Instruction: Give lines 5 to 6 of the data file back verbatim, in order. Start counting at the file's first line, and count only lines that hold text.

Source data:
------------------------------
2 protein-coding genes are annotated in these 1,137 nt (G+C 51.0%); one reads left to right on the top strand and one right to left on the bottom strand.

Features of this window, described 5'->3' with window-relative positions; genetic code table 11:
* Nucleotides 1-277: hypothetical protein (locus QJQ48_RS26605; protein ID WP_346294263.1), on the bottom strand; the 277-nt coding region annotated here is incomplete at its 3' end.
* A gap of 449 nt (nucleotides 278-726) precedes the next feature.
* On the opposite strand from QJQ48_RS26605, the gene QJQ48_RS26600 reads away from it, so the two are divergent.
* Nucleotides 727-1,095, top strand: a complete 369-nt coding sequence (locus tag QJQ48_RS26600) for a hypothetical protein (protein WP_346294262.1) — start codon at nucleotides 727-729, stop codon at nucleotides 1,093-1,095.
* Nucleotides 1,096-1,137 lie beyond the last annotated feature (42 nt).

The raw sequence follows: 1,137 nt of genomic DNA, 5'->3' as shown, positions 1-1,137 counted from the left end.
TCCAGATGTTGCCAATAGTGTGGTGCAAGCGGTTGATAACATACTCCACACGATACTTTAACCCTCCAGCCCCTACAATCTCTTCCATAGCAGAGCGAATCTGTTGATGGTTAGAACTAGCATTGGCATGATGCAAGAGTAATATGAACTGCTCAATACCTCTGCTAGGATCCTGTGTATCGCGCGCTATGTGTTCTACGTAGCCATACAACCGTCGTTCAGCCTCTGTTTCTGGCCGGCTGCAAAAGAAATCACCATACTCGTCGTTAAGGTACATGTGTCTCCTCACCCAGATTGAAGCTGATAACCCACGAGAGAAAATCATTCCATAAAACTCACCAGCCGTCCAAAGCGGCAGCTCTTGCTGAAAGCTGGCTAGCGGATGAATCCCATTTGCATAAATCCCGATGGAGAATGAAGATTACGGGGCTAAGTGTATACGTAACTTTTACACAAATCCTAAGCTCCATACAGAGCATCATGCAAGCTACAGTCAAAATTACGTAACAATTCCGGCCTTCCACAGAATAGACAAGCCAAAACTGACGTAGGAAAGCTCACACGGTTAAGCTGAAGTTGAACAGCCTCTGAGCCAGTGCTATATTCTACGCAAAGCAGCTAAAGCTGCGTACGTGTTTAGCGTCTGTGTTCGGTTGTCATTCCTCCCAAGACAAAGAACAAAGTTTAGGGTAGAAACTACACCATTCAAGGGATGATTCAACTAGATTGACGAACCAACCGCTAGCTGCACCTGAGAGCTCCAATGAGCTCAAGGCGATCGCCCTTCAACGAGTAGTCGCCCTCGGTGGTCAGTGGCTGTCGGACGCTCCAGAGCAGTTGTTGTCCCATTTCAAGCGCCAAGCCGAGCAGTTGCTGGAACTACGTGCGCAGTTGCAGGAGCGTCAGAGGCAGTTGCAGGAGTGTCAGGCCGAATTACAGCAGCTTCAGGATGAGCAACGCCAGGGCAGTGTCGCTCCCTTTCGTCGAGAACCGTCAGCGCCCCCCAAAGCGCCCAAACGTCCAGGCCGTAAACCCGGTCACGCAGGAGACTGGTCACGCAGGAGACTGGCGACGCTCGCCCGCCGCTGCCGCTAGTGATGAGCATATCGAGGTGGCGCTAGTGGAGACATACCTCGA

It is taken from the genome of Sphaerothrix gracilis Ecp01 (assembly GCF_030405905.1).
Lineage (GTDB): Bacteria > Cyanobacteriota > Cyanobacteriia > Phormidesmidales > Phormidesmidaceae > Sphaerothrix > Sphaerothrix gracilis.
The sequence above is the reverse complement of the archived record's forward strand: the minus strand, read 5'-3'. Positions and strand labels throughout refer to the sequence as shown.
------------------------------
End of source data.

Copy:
* On the opposite strand from QJQ48_RS26605, the gene QJQ48_RS26600 reads away from it, so the two are divergent.
* Nucleotides 727-1,095, top strand: a complete 369-nt coding sequence (locus tag QJQ48_RS26600) for a hypothetical protein (protein WP_346294262.1) — start codon at nucleotides 727-729, stop codon at nucleotides 1,093-1,095.